While many companies have invested significant time and money over the years to improve their demand, supply, and manufacturing planning capabilities, they have underinvested in workforce planning and optimization, and they’re now starting to feel the consequences. “Companies are starting to realize that the human capital element is extremely important to their bottom line, as well as their customer service,” said Doug Pollard, Sales Director, Workforce Business Unit at Quintiq, in a recent episode of Talking Logistics.
Workforce planning is about “getting the most out of your people to drive efficiencies and improve customer service,” explained Doug, and companies across many different industries — from services industries, like airlines and rail, to manufacturing companies — are starting to address this weak link in their supply chain capabilities.
Workforce planning is particularly important in work environments where employees are moving around or have non-static schedules — that is, anyone working outside a 9 to 5 schedule. “If you think about maintenance workers within a manufacturing environment, for example, their schedule could change on a daily basis, if not an hourly basis,” said Doug.
A similar situation exists in retail, which hired more than 750,000 workers between October and December last year to support the holiday season. As the Wall Street Journal reported a few months ago, “retailers have come under fire for low pay and a practice known as on-call scheduling that changes workers’ hours with little notice [emphasis mine]. Gap Inc., Abercrombie & Fitch Inc. and L Brands Inc.’s Victoria’s Secret chain are doing away with the erratic scheduling.” To me, this practice of on-call scheduling is a symptom of poor workforce planning capabilities.
As with other supply chain planning disciplines, there are short-term and long-term aspects to workforce planning, but many companies either just take the short-term view — what do I need to get done this week or today or right now? — or they take a fragmented approach to it. Doug touched on this point in his comments:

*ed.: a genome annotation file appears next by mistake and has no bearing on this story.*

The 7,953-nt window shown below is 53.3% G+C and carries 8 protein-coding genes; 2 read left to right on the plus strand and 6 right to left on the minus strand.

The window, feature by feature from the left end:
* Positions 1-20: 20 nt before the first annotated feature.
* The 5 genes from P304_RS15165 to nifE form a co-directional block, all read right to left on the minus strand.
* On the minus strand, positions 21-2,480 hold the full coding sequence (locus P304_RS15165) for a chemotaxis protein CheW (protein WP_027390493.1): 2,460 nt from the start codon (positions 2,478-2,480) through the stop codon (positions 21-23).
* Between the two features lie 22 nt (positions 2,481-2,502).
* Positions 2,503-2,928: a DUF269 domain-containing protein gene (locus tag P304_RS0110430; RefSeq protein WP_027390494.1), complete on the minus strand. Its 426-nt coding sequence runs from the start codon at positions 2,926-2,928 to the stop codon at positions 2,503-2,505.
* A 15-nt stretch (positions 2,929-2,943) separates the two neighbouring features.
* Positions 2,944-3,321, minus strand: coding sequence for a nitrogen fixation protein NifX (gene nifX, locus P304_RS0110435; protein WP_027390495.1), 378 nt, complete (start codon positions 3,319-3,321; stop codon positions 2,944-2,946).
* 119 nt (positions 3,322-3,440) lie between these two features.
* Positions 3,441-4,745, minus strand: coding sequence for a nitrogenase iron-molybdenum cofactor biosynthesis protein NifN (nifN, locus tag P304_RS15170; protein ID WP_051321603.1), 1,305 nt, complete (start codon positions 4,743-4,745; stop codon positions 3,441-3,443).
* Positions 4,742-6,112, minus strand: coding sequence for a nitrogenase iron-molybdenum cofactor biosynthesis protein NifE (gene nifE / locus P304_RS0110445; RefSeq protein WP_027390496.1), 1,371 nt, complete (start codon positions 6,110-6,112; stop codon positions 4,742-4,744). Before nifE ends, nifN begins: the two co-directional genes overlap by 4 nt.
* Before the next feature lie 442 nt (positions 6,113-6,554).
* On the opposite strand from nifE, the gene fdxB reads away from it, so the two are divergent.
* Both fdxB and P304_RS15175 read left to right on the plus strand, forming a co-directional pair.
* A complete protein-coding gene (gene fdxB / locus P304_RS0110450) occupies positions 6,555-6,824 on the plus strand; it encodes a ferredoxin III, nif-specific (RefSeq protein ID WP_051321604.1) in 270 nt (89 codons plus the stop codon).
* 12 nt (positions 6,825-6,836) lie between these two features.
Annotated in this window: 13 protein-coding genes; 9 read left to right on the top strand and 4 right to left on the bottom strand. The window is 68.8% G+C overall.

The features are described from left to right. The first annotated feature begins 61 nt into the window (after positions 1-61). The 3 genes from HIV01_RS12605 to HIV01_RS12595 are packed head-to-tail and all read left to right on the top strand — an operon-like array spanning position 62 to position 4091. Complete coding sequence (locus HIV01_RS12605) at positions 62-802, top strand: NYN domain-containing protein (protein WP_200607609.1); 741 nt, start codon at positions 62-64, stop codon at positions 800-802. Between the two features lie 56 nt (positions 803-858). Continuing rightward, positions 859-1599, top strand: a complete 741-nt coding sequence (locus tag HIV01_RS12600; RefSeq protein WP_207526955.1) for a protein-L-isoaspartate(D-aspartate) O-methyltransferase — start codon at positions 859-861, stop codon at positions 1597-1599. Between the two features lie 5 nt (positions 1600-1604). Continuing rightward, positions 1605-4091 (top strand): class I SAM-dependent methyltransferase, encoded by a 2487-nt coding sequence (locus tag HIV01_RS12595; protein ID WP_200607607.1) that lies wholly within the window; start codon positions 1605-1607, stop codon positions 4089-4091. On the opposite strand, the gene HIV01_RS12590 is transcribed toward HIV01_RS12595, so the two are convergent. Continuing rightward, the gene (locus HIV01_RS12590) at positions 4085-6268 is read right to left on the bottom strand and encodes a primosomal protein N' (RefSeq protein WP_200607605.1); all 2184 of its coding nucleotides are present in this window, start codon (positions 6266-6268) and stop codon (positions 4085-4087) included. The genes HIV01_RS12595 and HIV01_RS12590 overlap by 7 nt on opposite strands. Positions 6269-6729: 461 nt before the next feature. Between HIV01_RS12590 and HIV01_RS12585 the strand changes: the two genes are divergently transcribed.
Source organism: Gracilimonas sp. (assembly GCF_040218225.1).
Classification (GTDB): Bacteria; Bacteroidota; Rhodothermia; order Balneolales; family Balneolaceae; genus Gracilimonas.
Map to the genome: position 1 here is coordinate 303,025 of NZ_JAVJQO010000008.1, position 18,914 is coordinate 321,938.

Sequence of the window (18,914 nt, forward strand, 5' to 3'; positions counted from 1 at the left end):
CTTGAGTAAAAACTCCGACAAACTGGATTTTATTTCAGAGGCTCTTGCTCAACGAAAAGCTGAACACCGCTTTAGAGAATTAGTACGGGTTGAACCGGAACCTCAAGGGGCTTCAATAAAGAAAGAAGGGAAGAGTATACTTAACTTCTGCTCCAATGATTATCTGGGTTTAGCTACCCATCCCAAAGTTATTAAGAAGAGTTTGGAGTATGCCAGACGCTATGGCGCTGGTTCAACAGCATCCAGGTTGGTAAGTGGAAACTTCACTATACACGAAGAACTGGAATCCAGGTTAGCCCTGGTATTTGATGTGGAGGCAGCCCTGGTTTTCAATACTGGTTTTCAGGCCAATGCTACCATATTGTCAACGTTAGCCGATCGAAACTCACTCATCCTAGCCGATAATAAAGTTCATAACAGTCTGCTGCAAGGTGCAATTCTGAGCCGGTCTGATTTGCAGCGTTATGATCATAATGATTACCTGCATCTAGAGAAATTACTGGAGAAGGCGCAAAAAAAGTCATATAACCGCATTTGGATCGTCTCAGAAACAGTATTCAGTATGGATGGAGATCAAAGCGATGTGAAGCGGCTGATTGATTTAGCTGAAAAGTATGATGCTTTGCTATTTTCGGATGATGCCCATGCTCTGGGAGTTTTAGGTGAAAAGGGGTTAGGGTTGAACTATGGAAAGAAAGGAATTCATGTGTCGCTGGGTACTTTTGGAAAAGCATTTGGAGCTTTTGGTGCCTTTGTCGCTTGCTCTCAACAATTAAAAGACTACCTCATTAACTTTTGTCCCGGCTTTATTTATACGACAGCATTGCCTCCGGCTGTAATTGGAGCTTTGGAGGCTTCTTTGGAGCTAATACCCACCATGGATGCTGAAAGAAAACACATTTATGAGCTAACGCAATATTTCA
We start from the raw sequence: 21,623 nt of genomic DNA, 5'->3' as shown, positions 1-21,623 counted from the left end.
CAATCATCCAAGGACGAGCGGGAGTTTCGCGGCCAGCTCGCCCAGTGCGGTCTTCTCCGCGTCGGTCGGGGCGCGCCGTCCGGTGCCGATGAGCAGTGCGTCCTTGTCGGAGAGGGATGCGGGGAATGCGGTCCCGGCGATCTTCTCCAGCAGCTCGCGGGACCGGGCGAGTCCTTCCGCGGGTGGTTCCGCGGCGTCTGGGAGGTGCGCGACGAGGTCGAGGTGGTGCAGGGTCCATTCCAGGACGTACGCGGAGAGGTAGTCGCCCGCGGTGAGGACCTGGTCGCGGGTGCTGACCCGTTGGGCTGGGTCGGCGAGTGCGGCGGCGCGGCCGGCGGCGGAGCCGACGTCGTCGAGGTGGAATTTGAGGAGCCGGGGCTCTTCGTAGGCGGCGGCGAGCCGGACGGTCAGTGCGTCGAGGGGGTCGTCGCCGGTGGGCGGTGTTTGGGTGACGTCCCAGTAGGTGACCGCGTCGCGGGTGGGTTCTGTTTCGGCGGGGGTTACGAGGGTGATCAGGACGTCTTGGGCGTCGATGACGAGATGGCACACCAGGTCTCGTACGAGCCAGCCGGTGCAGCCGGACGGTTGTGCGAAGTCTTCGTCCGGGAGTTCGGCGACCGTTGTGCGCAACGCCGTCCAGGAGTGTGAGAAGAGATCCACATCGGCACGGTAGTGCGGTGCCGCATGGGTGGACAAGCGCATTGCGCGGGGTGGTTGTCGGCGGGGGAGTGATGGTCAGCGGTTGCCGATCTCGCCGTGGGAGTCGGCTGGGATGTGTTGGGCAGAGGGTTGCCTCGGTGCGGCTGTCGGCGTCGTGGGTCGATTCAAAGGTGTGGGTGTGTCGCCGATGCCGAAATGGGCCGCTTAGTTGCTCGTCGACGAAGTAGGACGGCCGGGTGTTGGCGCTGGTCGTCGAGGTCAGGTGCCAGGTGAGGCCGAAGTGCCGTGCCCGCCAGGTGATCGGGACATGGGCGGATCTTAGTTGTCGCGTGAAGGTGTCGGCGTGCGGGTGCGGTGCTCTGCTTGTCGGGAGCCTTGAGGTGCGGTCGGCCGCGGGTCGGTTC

“If Human Resources and Operations are working in a siloed environment, running off different systems — one using an HR system, the other using their ERP — and they’re planning their workforce using Excel spreadsheets, there’s no correlation between the long-term plan [which HR tends to focus on] and what’s needed in the short term. So, if you’re doing your long-term planning and not drilling down into the details of what your operations look like today, your long-term planning will not be as effective as it could be and you’re setting yourself up for failure.”
So, how are leading companies approaching workforce planning?
“They are looking at all three time horizons — the long term (which can be anywhere from 6-18 months), the short term (a few months down to weeks), and the near term (down to day of operations) — in an integrated way using a single holistic system…It all has to be tied together if you’re going to truly maximize your return on human capital.”
Leading companies are also incorporating employee preferences, such as vacation requests or preferred shifts, into their planning and scheduling process,
Doug also shared some use cases from the airline, utilities, and telecommunications industries — including the importance of integrating workforce planning and scheduling with the planning and scheduling of vehicles, parts, and equipment in field services operations.
I encourage you to watch the rest of my conversation with Doug for additional insights and advice on this topic, including how to measure the value and benefits of workforce planning and what actions companies can take today to start moving up the maturity curve. Then post a question or comment and share your perspective on this important and timely topic!
Watch full episode:
Editor’s Note: You can also download an ebook Quintiq (a Talking Logistics sponsor) has published on this topic, “Capitalizing on Time & Talent: The New Strategic Approach to Workforce Planning and Employee Scheduling.”